The art in Pieces, a solo exhibition by Caroline Lathan-Stiefel on view at Sandler Hudson Gallery, uses objects from the artist’s possessions that float in the architectural space of the gallery. Held together by thin wire or thread, with parts salvaged from old milk cartons and fabrics saved and dyed, these works are like quilted mosaics of color and form, gentle abstractions containing signs and symbols. Only one work is actually suspended, but the lightness and openness of these works makes them appear to pulsate with energy on the wall.
Lathan-Stiefel is originally from Atlanta and makes a point of exhibiting here. Her work reflects her Southern roots with ties to quilt making, as she sews and arranges her hand-painted fabrics. There is also a connection to folk art in the way she combines found objects, recycled glass and plastics from her home to create mosaic-like elements that she collages into her artworks.
“Wheel Flag” (2019-21, 70 x 100 inches) is a large suspended work that shimmers. In this mostly monochromatic work, blue and red pieces pop up like small jewels within a rectangular form, with multiple strips radiating from the center. Many varieties of black materials gracefully curve in a mosaic that moves from the top to the bottom of the rectangle bisecting the composition. The work references flags in both its scale and the way the parts are sewn together, creating patterns that could evoke a country flag or one used as a signal. Lathan-Stiefel has a passion for flags; there are nine small collaged banners in this exhibition. Each is approximately four inches high and more or less eight inches wide; this proportion, a double square, was a favorite of Van Gogh’s. The divisions within each of these small works are carefully considered in terms of the color and texture of the fabrics, but they are amusing as well, made up of labels and the tops of socks; the colors lend the works the mischievous feel of something cobbled together in humorous juxtapositions.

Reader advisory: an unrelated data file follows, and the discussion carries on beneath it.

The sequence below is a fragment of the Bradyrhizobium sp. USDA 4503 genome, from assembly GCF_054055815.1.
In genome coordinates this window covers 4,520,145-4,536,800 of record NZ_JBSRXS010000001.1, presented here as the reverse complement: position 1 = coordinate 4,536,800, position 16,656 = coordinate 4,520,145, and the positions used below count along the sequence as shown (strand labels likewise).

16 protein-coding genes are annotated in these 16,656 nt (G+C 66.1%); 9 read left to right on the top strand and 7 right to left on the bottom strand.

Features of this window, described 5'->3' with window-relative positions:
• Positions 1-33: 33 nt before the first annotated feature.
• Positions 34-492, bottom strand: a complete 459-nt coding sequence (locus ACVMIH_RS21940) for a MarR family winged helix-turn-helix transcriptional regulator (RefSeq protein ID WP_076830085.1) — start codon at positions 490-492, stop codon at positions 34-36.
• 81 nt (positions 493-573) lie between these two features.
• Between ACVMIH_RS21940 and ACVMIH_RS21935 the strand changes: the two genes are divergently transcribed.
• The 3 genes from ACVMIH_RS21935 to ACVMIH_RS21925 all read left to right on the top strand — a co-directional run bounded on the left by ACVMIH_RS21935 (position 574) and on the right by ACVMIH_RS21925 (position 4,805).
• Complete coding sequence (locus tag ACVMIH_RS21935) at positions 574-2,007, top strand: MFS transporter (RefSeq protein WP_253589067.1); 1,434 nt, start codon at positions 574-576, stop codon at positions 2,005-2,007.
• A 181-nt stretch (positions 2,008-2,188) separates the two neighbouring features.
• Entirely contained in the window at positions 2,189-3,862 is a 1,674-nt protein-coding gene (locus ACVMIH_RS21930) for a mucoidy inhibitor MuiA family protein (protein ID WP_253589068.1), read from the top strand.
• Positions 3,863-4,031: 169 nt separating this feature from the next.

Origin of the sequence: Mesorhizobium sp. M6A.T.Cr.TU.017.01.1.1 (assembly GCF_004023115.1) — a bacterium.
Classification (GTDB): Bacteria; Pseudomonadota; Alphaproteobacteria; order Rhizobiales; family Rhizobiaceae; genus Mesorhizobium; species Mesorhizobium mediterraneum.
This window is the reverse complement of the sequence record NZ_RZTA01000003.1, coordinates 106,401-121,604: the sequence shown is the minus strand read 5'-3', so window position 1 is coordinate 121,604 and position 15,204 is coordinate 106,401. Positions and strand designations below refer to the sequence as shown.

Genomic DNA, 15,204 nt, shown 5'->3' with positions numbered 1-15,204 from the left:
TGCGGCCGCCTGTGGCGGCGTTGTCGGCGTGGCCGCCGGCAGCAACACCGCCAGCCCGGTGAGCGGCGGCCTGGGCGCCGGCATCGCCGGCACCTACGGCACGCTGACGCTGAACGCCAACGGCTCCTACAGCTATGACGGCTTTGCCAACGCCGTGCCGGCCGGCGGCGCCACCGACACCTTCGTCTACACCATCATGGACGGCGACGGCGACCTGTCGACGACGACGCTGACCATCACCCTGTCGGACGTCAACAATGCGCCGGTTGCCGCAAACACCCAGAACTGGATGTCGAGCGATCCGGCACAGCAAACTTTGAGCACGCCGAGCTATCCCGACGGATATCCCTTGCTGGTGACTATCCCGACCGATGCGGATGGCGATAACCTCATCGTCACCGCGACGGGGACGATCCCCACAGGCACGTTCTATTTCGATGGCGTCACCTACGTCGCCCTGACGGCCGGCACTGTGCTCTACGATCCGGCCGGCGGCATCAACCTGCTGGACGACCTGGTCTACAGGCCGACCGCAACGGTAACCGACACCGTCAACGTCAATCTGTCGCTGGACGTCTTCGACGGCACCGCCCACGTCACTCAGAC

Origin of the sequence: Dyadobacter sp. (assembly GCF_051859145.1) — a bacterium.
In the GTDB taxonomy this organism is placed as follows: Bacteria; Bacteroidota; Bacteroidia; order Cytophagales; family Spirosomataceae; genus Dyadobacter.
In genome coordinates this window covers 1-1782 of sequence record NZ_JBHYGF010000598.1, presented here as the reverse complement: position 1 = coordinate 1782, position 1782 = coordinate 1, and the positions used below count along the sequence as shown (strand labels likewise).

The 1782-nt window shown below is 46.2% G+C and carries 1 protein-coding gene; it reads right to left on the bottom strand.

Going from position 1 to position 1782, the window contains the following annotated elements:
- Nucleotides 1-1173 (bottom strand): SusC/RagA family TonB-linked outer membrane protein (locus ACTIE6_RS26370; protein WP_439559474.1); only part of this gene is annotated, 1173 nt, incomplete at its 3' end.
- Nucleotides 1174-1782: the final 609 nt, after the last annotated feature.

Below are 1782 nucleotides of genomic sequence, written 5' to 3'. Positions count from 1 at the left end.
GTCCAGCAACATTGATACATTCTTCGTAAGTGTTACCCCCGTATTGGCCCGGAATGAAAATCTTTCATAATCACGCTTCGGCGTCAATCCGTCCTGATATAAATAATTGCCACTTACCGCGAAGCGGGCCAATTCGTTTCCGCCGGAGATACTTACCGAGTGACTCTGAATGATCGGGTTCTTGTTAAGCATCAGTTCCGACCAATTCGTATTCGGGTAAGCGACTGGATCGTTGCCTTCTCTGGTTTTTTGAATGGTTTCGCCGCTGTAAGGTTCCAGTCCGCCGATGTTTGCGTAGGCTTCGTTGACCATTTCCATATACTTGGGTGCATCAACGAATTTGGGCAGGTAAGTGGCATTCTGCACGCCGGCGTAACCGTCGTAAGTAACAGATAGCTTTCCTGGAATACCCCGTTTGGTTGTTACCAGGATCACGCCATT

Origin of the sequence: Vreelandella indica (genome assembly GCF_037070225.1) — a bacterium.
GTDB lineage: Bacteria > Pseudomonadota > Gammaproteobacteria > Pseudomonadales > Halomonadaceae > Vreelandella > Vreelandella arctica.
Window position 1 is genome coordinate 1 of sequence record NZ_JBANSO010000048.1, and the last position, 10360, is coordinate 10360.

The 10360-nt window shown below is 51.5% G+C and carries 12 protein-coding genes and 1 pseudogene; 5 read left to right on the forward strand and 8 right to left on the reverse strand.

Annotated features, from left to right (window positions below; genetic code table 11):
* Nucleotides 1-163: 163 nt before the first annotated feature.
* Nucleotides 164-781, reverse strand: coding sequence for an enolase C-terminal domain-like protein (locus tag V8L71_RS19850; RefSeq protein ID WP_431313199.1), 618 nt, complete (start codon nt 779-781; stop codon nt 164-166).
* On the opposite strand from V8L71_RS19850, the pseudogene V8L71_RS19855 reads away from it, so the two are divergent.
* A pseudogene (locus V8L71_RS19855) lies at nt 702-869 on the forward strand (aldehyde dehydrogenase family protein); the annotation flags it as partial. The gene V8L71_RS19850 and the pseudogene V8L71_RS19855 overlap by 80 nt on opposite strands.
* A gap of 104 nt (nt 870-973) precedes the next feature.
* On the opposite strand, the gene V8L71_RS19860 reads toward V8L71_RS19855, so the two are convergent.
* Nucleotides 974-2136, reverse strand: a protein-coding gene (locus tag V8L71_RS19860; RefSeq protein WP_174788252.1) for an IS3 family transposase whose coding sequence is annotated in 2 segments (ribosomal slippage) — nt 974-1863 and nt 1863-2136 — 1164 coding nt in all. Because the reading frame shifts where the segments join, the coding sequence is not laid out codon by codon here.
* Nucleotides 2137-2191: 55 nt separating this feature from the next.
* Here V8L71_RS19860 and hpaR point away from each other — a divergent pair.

“Jeux,” (2021, 69 x 45 inches) is an imperfect, vertical oval with small pieces of colored fabrics that the artist found, rescued and spaced within a net that sits just off the wall — its shadows engage the space as a kind of game, as the name suggests. (Jeux is French for games.) The artist has remade and repurposed the grid; there is nothing regular here. Nevertheless, she knows just where to place each piece to move your eye around this game of color and light, line and geometry.
In “Chime,” (2019, 38 x 51.75 inches) fabric, wire and thread define a rectilinear composition whose structure is characterized by its openness. The shapes delineated by negative space are just as significant as the physically present ones. The bands of fabric in muted pink, gray, tan and burnt sienna are bound together by a surprising crossband in a luminous phthalo green. The composition of “Place,” (2021, 65 x 76 inches) with its hand dyed and spray painted fabric, functions additively. Each piece has its place and the composition feels organic like a city that is growing and expanding and is viewed from above, as in plan view. “Batten” (2021) has pictures within pictures, the signs and symbols layered and sewn together. Nautical notation is at play in the patterns of signal flags that represent different letters of the alphabet used by ships at sea to communicate with one another.
Lathan-Stiefel’s work allows the viewer to experience common objects and fabrics remixed into compositions that are familiar yet totally new in their presentation. Her use of translucent fabrics that are spray painted by hand in soft shades are a balm for the eye. Her colorful inventions reference the history of quilting and craft, but the uniqueness of the compositions, the shapes and openings, have a distinct quality that is something new for the viewer to discover. There is a story within each of the works, articulated through found objects tethered together with new meaning and form.
Pieces is perfect for these pandemic times. Lathan-Stiefel combines a soothing visual montage of shape, color and texture with a lightness of touch. You might feel like wrapping yourself in these images, as in a weighted blanket, but they are also symbols that one might send up the flagpole in a time of distress. Perhaps these works announce the beginning of a time of hope.